So Nice We [Should] Do It Twice

Dr. Mordecai Kaplan, the great American Jewish educator and philosopher, reminded us that as Jews, we “live in two civilizations.” The Jewish and American civilizations are blessedly in harmony much of the time, with a few important distinctions in value system definitions or calendar. Both differences can be illustrated in the way a new year is celebrated in Judaism and American culture. This January 1, learn how to live the best of both worlds by melding the celebratory customs from American and Jewish cultures to improve your spiritual and physical life.

While both holidays signal a change of calendar, the differences between the Jewish Rosh Hashanah (new year, literally “head of the year”) and January 1 are clear. In American popular culture, the transition from one year to the next is often marked with parties, parades and fireworks, with fancy dinners at expensive restaurants and an abundance of alcohol everywhere. Rosh Hashanah boasts its share of enhanced meals with family and friends, though the overall joy and celebration is tempered by somber reflection on behavior and matters of life and death. But there is one similarity which is often ignored: the New Year’s resolution.

Rabbi Robyn Frisch writes on the Interfaith Family Network blog, “When I make my resolutions in the month of Elul, unlike in December, my resolutions aren’t about being thinner, healthier, wealthier and happier (not that I would mind any of those things). Instead, I make resolutions about how I will relate to my family, friends and community and how I will engage in the world. I contemplate not just my physical wellbeing, but more important, my spiritual wellbeing.” A wonderfully spiritual distinction, yet a tantalizing invitation to combine both types of resolutions. So, what’s holding us back from doing this?

According to the University of Scranton’s Journal of Clinical Psychology, only 8% of people who make New Year’s resolutions are successful in achieving their goals for the duration of the year. Typically, trending statistics reveal that as time passes, the percent of people holding fast to their resolutions becomes marginally smaller. For example, as the study suggests, approximately 75% of resolutions are kept within the first week, yet when hitting the six-month checkpoint, only 46% of resolutions remain intact. As Jewish demographics increasingly converge with general American demographics, and human behavioral frailty is less subject to shame, guilt or peer pressure, our resolve for both Rosh Hashanah teshuvah (life changing turning of behavior), and January resolutions for change fade with shorter periods of time.

Now that we are at January’s doorstep and six months past Rosh Hashanah, perhaps it is a good time to check in on our resolutions and reaffirm them in a way that gives us more of a chance to fulfil them.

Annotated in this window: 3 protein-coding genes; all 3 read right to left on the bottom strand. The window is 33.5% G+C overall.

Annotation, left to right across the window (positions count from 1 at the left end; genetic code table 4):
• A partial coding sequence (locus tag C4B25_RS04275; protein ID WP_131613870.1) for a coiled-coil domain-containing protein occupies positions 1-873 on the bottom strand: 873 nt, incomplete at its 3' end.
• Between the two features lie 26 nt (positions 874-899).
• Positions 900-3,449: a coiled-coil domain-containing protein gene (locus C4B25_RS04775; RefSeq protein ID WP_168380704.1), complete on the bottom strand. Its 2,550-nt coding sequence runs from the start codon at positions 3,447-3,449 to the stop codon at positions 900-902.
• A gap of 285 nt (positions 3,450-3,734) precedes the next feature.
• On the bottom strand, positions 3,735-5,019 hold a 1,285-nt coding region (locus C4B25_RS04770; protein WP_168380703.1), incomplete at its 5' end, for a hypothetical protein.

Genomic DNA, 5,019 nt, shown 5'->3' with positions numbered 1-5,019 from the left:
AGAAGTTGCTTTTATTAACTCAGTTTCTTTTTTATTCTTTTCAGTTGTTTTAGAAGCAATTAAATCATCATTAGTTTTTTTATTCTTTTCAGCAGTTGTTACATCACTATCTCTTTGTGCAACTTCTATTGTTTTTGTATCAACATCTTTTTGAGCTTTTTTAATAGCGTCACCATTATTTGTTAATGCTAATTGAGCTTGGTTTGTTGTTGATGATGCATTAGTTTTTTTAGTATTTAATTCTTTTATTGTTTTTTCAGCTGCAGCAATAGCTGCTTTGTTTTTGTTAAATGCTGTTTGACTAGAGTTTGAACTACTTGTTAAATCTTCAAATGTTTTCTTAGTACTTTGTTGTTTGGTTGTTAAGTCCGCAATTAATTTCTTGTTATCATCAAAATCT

Once you’ve settled on one or two good resolutions, here are five strategies that can help you turn them into reality.

  1. Keep a log (especially at the beginning).
  2. Stay focused on your actions, not your progress.
  3. Find a support network.
  4. Go on record.
  5. Give your resolution a little extra staying power by sharing it with others.

As Courtney Naliboff writes on, “The shared excitement of secular New Year’s Eve –  the countdown, the champagne, the kisses—gives the date a sparkle that the Jewish New Year may lack. But the self-reflective and non-judgmental nature of a Rosh Hashanah cheshbon hanefesh (self-inventory or accounting of the soul) gives it a leg up in the personal growth department. Taken together, we have a unique opportunity for a true soul accounting with a built-in check-up, and the impetus for making our world more whole as well. Two New Year opportunities can help us overcome the inertia that often confounds our best intentions to chart a new path for ourselves.”

Rabbi Elianna Yolkut suggests that instead of worrying about the numbers on a scale or the numbers in our bank accounts, we might ask some different questions:

  • Am I treating the physical vessel housing my soul in the holiest possible way? Our bodies are sacred, and we should treat them as such.
  • Have I spent my financial means with giving to others as much as receiving for myself? Nothing feeds the soul more than giving. It reminds us of our capacity to help and highlights our blessings.
  • The world is filled with more than we can take in, constant demands on our attention. Have I set aside time for sanctuary, quiet contemplation and sacred space?
  • Can I reach out to the holy, divine, by finding rituals that allow me to reach out – from lighting candles to daily meditation, from prayer to acts of loving kindness? Rituals are simply moments of connecting to ourselves, to one another and to God.
  • Do I own my time, or does it own me? Our loved ones are precious. Have I spent more time checking email than checking in on them?

As we had into 2018, consider how you might imbue your New Year’s resolutions with the wisdom and values of Jewish practice. Start your spiritual accounting this January 1, and mark your calendars for a six-month check-in over Rosh Hashanah.

Wishing you a very happy, healthy and fulfilling New Year, from all of us at The Jewish Federation!